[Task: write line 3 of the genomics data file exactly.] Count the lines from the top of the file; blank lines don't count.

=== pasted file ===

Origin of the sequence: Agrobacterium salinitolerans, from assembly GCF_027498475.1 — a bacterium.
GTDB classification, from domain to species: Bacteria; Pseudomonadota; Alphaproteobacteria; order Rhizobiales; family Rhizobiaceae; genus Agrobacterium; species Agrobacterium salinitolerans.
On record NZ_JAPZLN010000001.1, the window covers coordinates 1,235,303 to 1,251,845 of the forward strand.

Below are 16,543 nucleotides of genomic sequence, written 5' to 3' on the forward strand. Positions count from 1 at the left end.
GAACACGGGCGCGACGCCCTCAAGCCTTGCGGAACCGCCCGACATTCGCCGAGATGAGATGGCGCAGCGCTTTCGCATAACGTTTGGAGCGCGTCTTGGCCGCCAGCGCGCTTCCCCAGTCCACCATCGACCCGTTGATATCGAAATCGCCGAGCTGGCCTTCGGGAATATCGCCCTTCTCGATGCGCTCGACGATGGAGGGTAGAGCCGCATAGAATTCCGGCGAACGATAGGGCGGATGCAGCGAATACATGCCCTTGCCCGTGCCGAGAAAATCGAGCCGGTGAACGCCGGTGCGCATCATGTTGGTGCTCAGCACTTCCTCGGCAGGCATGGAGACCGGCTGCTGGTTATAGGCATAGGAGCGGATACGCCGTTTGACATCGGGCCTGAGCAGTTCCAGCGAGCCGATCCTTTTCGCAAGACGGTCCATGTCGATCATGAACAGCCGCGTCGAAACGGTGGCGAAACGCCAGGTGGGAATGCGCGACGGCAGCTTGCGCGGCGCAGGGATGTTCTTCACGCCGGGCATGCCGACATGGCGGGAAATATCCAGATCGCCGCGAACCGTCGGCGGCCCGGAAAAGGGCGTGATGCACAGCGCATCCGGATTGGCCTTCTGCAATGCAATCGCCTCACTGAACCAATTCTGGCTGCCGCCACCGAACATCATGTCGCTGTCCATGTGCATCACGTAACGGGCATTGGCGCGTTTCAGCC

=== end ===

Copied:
On record NZ_JAPZLN010000001.1, the window covers coordinates 1,235,303 to 1,251,845 of the forward strand.